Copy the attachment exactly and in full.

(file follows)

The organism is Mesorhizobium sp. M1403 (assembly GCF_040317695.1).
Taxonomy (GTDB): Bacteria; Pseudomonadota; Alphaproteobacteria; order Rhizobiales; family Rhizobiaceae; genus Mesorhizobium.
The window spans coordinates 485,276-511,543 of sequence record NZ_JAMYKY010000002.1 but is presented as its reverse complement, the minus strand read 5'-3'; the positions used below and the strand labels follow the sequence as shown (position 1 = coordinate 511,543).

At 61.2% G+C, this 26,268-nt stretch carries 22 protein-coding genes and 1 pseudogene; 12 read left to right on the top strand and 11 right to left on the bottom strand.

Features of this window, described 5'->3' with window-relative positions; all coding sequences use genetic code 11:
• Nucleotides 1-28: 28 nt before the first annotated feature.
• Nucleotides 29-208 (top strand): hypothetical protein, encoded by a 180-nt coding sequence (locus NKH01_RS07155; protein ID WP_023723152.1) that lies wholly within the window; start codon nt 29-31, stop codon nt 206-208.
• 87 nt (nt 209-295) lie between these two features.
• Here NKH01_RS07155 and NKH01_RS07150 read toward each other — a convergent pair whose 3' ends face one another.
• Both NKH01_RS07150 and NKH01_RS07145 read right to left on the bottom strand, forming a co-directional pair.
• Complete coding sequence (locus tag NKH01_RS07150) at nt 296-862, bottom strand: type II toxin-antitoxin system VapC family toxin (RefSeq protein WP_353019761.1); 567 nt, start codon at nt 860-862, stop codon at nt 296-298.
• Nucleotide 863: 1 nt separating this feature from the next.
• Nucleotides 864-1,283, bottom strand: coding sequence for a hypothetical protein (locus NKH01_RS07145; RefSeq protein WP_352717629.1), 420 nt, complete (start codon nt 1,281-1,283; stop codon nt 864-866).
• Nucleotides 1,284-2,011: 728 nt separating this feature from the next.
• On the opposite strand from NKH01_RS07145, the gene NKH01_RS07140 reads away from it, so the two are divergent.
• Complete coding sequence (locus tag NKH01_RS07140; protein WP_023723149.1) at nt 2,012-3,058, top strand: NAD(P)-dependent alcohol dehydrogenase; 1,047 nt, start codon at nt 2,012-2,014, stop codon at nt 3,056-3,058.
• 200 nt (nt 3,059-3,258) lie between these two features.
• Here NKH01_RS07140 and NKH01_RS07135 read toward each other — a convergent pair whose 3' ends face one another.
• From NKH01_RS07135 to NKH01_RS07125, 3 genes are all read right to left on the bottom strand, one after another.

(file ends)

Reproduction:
The organism is Mesorhizobium sp. M1403 (assembly GCF_040317695.1).
Taxonomy (GTDB): Bacteria; Pseudomonadota; Alphaproteobacteria; order Rhizobiales; family Rhizobiaceae; genus Mesorhizobium.
The window spans coordinates 485,276-511,543 of sequence record NZ_JAMYKY010000002.1 but is presented as its reverse complement, the minus strand read 5'-3'; the positions used below and the strand labels follow the sequence as shown (position 1 = coordinate 511,543).

At 61.2% G+C, this 26,268-nt stretch carries 22 protein-coding genes and 1 pseudogene; 12 read left to right on the top strand and 11 right to left on the bottom strand.

Features of this window, described 5'->3' with window-relative positions; all coding sequences use genetic code 11:
• Nucleotides 1-28: 28 nt before the first annotated feature.
• Nucleotides 29-208 (top strand): hypothetical protein, encoded by a 180-nt coding sequence (locus NKH01_RS07155; protein ID WP_023723152.1) that lies wholly within the window; start codon nt 29-31, stop codon nt 206-208.
• 87 nt (nt 209-295) lie between these two features.
• Here NKH01_RS07155 and NKH01_RS07150 read toward each other — a convergent pair whose 3' ends face one another.
• Both NKH01_RS07150 and NKH01_RS07145 read right to left on the bottom strand, forming a co-directional pair.
• Complete coding sequence (locus tag NKH01_RS07150) at nt 296-862, bottom strand: type II toxin-antitoxin system VapC family toxin (RefSeq protein WP_353019761.1); 567 nt, start codon at nt 860-862, stop codon at nt 296-298.
• Nucleotide 863: 1 nt separating this feature from the next.
• Nucleotides 864-1,283, bottom strand: coding sequence for a hypothetical protein (locus NKH01_RS07145; RefSeq protein WP_352717629.1), 420 nt, complete (start codon nt 1,281-1,283; stop codon nt 864-866).
• Nucleotides 1,284-2,011: 728 nt separating this feature from the next.
• On the opposite strand from NKH01_RS07145, the gene NKH01_RS07140 reads away from it, so the two are divergent.
• Complete coding sequence (locus tag NKH01_RS07140; protein WP_023723149.1) at nt 2,012-3,058, top strand: NAD(P)-dependent alcohol dehydrogenase; 1,047 nt, start codon at nt 2,012-2,014, stop codon at nt 3,056-3,058.
• 200 nt (nt 3,059-3,258) lie between these two features.
• Here NKH01_RS07140 and NKH01_RS07135 read toward each other — a convergent pair whose 3' ends face one another.
• From NKH01_RS07135 to NKH01_RS07125, 3 genes are all read right to left on the bottom strand, one after another.